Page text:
> 	for (i = 0; i < c; i++)
> 		*p++ = v;
> }

Well, those are the generic versions in the first patch:

http://git.infradead.org/users/willy/linux-dax.git/commitdiff/538b9776ac925199969bd5af4e994da776d461e7

so if those are good enough for you guys, there's no need for you to
do anything.

Thanks for your time!
Segher Boessenkool March 21, 2017, 4:45 p.m.
On Tue, Mar 21, 2017 at 06:29:10AM -0700, Matthew Wilcox wrote:
> > Unrolling the loop could help a bit on old powerpc32s that don't have branch
> > units, but on those processors the main driver is the time spent to do the
> > effective write to memory, and the operations necessary to unroll the loop
> > are not worth the cycle added by the branch.
> > 
> > On more modern powerpc32s, the branch unit implies that branches have a zero
> > cost.
> 
> Fair enough.  I'm just surprised it was worth unrolling the loop on
> powerpc64 and not on powerpc32 -- see mem_64.S.

We can do at most one loop iteration per cycle, but we can do multiple
stores per cycle, on modern, bigger CPUs.  Many old or small CPUs have
only one load/store unit on the other hand.  There are other issues,
but that is the biggest difference.


Segher
Benjamin Herrenschmidt March 21, 2017, 9:26 p.m.
On Tue, 2017-03-21 at 06:29 -0700, Matthew Wilcox wrote:
> 
> Well, those are the generic versions in the first patch:
> 
> http://git.infradead.org/users/willy/linux-dax.git/commitdiff/538b977
> 6ac925199969bd5af4e994da776d461e7
> 
> so if those are good enough for you guys, there's no need for you to
> do anything.
> 
> Thanks for your time!

I suspect on ppc64 we can do much better, if anything moving 64-bit at
a time. Matthew, what are the main use cases of these ?

Cheers,
Ben.
Matthew Wilcox March 22, 2017, 1:18 p.m.
On Wed, Mar 22, 2017 at 08:26:12AM +1100, Benjamin Herrenschmidt wrote:
> On Tue, 2017-03-21 at 06:29 -0700, Matthew Wilcox wrote:
> > 
> > Well, those are the generic versions in the first patch:
> > 
> > http://git.infradead.org/users/willy/linux-dax.git/commitdiff/538b977
> > 6ac925199969bd5af4e994da776d461e7
> > 
> > so if those are good enough for you guys, there's no need for you to
> > do anything.
> > 
> > Thanks for your time!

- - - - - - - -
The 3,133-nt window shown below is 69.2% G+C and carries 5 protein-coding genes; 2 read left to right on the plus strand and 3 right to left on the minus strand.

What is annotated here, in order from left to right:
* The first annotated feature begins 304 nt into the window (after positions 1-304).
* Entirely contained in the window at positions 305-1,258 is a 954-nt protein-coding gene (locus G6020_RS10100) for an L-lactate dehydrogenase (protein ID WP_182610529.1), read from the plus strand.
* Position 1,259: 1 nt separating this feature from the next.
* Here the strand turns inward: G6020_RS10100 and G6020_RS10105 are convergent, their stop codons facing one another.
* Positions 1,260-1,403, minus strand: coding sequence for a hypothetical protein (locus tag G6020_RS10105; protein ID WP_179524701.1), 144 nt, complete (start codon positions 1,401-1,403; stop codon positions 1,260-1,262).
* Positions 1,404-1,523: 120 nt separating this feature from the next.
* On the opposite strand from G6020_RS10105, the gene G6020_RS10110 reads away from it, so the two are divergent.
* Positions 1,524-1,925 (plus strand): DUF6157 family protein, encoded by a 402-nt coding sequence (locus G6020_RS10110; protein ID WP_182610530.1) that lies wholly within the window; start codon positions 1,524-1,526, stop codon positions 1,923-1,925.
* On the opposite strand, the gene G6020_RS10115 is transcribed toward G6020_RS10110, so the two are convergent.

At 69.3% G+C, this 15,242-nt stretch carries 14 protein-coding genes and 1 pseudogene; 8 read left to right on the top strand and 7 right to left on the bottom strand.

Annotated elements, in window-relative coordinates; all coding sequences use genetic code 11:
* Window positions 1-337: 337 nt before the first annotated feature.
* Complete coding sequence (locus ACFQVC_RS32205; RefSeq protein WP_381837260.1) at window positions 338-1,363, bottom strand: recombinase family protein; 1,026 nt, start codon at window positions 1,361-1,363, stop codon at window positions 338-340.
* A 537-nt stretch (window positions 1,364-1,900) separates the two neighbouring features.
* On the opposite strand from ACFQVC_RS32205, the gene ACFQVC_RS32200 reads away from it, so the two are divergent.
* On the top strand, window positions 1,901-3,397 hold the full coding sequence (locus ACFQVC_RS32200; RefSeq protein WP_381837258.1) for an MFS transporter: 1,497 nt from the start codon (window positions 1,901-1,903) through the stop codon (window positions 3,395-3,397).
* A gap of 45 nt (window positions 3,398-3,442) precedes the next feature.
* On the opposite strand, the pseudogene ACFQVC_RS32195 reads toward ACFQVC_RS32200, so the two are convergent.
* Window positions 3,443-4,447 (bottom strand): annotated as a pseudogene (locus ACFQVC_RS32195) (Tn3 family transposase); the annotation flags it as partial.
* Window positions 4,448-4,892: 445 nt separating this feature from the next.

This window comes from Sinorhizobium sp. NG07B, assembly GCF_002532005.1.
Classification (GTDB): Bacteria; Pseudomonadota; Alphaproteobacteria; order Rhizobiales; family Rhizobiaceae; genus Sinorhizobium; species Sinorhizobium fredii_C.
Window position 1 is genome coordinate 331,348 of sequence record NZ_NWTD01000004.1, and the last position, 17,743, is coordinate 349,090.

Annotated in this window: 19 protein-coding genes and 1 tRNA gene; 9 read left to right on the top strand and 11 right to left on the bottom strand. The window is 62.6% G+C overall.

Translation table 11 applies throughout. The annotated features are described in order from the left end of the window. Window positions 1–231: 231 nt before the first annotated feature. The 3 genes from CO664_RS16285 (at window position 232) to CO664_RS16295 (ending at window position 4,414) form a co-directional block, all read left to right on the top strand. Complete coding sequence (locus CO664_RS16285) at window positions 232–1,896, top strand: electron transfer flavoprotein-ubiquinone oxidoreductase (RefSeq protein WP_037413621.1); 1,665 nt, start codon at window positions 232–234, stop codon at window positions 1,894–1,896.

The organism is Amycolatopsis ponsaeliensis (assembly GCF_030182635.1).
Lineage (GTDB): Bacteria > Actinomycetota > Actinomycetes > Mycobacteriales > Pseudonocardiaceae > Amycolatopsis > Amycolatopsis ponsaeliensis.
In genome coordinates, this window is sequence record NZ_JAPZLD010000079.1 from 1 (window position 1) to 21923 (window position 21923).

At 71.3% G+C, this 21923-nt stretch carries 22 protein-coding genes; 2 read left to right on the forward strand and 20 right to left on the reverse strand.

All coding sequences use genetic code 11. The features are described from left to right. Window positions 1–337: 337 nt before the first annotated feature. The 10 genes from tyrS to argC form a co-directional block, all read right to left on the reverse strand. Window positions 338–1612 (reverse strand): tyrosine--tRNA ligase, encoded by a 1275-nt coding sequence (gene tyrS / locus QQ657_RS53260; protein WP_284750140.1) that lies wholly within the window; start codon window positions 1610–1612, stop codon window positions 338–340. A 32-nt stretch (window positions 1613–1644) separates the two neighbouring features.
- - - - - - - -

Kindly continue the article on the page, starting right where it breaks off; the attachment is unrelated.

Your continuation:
> 
> I suspect on ppc64 we can do much better, if anything moving 64-bit at
> a time. Matthew, what are the main use cases of these ?

I've only converted two users so far -- zram was the initial inspiration
for this.  It notices when a page has a pattern in it which is
representable as a repetition of an 'unsigned long' (this seems to be
a relatively common thing for userspace to do -- not as common as an
entirely zero page, but common enough to be worth optimising for).  So it
may be doing an entire page worth of this to handle a page fault, or if
there's an I/O to such a page, it will be doing a multiple of 512 bytes.

The other user is sym53c8xx_2; it's an initialisation path thing, and
it saves a few bytes in the driver to call the optimised routine rather
than have its own loop to initialise the array.

I suspect we have additional places in the kernel that could use
memset32/memset64 -- look for loops which store a value which is not
dependent on the loop counter.  They're probably not performance path
though; I'd focus on zram as being the case to optimise for.

There's one other potential user I've been wondering about, which are the
various console drivers.  They use 'memsetw' to blank the entire console
or lines of the console when scrolling, but the only architecture which
ever bothered implementing an optimised version of it was Alpha.

Might be worth it on powerpc actually ... better than a loop calling
cpu_to_le16() on each iteration.  That'd complete the set with a
memset16().

Patch hide | download patch | download mbox

diff --git a/arch/powerpc/include/asm/string.h b/arch/powerpc/include/asm/string.h
index da3cdffca440..c02392fced98 100644
--- a/arch/powerpc/include/asm/string.h
+++ b/arch/powerpc/include/asm/string.h
@@ -6,6 +6,7 @@ 
 #define __HAVE_ARCH_STRNCPY
 #define __HAVE_ARCH_STRNCMP
 #define __HAVE_ARCH_MEMSET
+#define __HAVE_ARCH_MEMSET_PLUS
 #define __HAVE_ARCH_MEMCPY
 #define __HAVE_ARCH_MEMMOVE
 #define __HAVE_ARCH_MEMCMP
@@ -23,6 +24,18 @@  extern void * memmove(void *,const void *,__kernel_size_t);
 extern int memcmp(const void *,const void *,__kernel_size_t);
 extern void * memchr(const void *,int,__kernel_size_t);
 
+extern void *__memset32(uint32_t *, uint32_t v, __kernel_size_t);
+static inline void *memset32(uint32_t *p, uint32_t v, __kernel_size_t n)
+{
+	return __memset32(p, v, n * 4);
+}
+
+extern void *__memset64(uint64_t *, uint64_t v, __kernel_size_t);
+static inline void *memset64(uint64_t *p, uint64_t v, __kernel_size_t n)
+{
+	return __memset64(p, v, n * 8);
+}
+
 #endif /* __KERNEL__ */
 
 #endif	/* _ASM_POWERPC_STRING_H */